The East Side Boys and the Selby Siders

This post from Steve Nelson, Amicus Communications Director . . .

We’ve all seen the stories in the media about gang violence – teenagers dying and neighborhoods watching their sense of safety and security dissolve in gunfire.  Amicus Adult Transitions Director Russel Balenger has seen it in his own family. The difference is that now, through Amicus, he’s doing something about it.

Three of Russel’s grandchildren have been involved in gangs and one has been shot twice in resulting violence. The reports he hears are tales of conflicts between the “East Side Boys” and “Selby Siders,” and even “Selby Siders” fighting amongst themselves. Russel talks of parents and grandparents feeling helpless and victimized by the violence involving their children. Even worse, after negative interactions with police, the relatives sometimes feel as if they themselves are being treated as criminals after lifetimes spent leading law-abiding lives.

To help rebuild neighborhood and family connections and reduce violence, Russel and several other Amicus staff are starting and supporting the Peace Circle Initiative. The group has been meeting every Monday evening at Unity Church Unitarian in St. Paul since March, 2010. Discussions have revolved around themes such as “spreading the virus of connection” among the community, gang members and law enforcement, “show up to succeed” “know the kids,” “change the idea that no one cares,” “help parents to not write off their kids,” “support people becoming who they want to be,” “be courageous,” and others.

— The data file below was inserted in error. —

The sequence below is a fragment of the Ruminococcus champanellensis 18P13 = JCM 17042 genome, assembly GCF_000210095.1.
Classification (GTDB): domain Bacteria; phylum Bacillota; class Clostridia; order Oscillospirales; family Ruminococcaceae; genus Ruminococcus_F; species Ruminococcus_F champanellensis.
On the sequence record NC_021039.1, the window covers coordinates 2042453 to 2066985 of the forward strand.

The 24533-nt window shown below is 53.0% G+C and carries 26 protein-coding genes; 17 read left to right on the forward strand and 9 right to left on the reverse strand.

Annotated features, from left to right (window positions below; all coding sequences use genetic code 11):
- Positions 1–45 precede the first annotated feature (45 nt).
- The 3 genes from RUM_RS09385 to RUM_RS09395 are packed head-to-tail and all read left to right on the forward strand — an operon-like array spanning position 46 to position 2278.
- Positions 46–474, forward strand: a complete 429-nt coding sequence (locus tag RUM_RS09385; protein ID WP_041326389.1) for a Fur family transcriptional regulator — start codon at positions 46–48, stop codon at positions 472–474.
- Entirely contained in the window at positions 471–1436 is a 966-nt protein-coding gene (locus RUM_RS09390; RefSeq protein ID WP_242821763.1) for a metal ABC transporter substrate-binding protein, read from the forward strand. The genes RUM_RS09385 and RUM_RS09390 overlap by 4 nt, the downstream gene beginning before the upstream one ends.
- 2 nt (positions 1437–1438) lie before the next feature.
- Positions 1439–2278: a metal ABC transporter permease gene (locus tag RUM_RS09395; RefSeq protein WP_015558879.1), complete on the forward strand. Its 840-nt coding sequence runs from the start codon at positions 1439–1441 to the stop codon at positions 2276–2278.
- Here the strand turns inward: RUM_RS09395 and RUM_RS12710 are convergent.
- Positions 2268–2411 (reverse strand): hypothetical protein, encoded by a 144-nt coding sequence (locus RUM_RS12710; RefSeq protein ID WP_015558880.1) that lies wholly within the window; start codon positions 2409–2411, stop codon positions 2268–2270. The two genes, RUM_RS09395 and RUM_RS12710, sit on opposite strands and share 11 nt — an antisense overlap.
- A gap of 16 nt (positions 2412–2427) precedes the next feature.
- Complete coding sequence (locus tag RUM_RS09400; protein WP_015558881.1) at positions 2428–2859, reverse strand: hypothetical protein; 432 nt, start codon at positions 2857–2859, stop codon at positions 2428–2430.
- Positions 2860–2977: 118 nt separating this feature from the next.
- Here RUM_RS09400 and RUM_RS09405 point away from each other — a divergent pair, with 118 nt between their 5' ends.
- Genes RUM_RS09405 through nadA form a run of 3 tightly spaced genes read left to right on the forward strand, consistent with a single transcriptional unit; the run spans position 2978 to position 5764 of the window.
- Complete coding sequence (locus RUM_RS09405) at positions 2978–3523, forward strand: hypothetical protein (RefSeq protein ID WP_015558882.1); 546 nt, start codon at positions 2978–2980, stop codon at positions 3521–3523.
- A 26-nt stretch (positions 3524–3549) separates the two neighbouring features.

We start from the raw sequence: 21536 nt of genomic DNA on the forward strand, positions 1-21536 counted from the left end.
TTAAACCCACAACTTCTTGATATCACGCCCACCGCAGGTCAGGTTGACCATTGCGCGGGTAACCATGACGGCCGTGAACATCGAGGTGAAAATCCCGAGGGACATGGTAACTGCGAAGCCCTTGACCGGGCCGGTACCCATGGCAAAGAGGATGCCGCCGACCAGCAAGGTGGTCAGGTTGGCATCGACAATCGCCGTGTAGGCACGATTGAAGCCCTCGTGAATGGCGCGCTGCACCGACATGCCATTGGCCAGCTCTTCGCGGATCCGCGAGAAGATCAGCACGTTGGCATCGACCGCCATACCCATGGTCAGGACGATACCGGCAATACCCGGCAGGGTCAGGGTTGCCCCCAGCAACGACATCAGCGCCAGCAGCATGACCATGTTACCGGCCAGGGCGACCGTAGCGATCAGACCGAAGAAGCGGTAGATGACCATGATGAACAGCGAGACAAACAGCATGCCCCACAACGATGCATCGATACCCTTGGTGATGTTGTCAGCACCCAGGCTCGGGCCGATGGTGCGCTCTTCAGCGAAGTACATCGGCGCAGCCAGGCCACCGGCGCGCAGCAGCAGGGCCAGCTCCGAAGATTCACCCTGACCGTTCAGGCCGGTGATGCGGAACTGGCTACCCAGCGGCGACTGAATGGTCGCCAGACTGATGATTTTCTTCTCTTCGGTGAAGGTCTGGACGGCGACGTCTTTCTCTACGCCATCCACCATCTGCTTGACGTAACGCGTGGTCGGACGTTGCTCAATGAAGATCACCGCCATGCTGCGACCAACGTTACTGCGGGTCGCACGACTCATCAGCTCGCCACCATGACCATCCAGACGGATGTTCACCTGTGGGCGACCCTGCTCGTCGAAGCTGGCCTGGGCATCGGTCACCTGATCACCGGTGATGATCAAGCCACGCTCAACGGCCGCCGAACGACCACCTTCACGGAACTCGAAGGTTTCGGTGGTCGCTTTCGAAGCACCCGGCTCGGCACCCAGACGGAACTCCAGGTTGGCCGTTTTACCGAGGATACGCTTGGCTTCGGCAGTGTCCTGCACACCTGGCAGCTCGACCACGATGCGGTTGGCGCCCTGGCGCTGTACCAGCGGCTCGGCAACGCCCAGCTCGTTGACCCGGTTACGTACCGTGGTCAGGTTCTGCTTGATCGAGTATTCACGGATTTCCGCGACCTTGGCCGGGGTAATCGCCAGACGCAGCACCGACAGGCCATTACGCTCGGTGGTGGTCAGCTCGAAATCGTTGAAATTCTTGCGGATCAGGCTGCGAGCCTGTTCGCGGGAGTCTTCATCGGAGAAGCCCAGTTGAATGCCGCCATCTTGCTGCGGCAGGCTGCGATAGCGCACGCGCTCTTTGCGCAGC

The initiative has developed as its mission statement: “We are a grassroots organization of peacemakers committed to breaking the cycle of inner city youth violence.”

Russel said that among the group’s first priorities is to strengthen connections between parents and law enforcement, adding that many parents distrust police officers, who have sometimes entered their homes in search of unrelated gang members.

“Let’s be partners in this,” he said. “Parents want to help. They don’t want their kids locked up. They need to be able to feel they can talk to law enforcement instead of run from them.  The whole point is to put parents and relatives in a positive situation in which they could turn to each other for support. It’s an effort to become a community again – as it should be.”

He said that Amicus is uniquely positioned to help in this area because of the agency’s experience with inmates and ex-offenders.

“We’re able to do with it more effectively because we don’t have the fear factor,” Russel said. “People look at gang members and say they’re criminals. We see them as human beings who have made a mistake.”

Attendance at the Peace Circle Initiative is growing–watch for follow-up posts on this topic.